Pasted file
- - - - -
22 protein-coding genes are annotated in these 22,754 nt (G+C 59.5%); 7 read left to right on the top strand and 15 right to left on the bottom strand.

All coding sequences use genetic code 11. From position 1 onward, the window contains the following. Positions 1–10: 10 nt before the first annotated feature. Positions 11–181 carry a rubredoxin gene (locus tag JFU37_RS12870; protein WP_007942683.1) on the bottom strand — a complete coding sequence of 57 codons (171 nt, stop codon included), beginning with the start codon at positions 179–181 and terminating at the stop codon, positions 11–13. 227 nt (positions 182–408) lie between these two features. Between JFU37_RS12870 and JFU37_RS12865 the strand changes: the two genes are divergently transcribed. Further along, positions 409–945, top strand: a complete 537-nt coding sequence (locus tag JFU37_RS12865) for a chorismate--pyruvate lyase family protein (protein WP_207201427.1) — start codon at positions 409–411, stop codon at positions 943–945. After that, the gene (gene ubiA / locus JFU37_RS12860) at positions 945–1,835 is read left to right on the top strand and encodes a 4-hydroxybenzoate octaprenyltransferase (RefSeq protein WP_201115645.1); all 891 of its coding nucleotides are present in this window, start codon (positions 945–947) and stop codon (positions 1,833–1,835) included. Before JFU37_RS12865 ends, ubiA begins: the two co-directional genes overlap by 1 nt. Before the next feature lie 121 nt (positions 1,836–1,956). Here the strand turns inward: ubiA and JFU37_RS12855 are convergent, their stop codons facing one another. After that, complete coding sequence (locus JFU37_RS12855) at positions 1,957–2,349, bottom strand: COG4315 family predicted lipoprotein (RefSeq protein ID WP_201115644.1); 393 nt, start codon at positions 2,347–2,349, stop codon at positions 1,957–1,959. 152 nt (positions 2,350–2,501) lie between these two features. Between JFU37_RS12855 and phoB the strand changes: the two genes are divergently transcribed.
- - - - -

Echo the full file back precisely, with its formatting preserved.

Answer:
22 protein-coding genes are annotated in these 22,754 nt (G+C 59.5%); 7 read left to right on the top strand and 15 right to left on the bottom strand.

All coding sequences use genetic code 11. From position 1 onward, the window contains the following. Positions 1–10: 10 nt before the first annotated feature. Positions 11–181 carry a rubredoxin gene (locus tag JFU37_RS12870; protein WP_007942683.1) on the bottom strand — a complete coding sequence of 57 codons (171 nt, stop codon included), beginning with the start codon at positions 179–181 and terminating at the stop codon, positions 11–13. 227 nt (positions 182–408) lie between these two features. Between JFU37_RS12870 and JFU37_RS12865 the strand changes: the two genes are divergently transcribed. Further along, positions 409–945, top strand: a complete 537-nt coding sequence (locus tag JFU37_RS12865) for a chorismate--pyruvate lyase family protein (protein WP_207201427.1) — start codon at positions 409–411, stop codon at positions 943–945. After that, the gene (gene ubiA / locus JFU37_RS12860) at positions 945–1,835 is read left to right on the top strand and encodes a 4-hydroxybenzoate octaprenyltransferase (RefSeq protein WP_201115645.1); all 891 of its coding nucleotides are present in this window, start codon (positions 945–947) and stop codon (positions 1,833–1,835) included. Before JFU37_RS12865 ends, ubiA begins: the two co-directional genes overlap by 1 nt. Before the next feature lie 121 nt (positions 1,836–1,956). Here the strand turns inward: ubiA and JFU37_RS12855 are convergent, their stop codons facing one another. After that, complete coding sequence (locus JFU37_RS12855) at positions 1,957–2,349, bottom strand: COG4315 family predicted lipoprotein (RefSeq protein ID WP_201115644.1); 393 nt, start codon at positions 2,347–2,349, stop codon at positions 1,957–1,959. 152 nt (positions 2,350–2,501) lie between these two features. Between JFU37_RS12855 and phoB the strand changes: the two genes are divergently transcribed.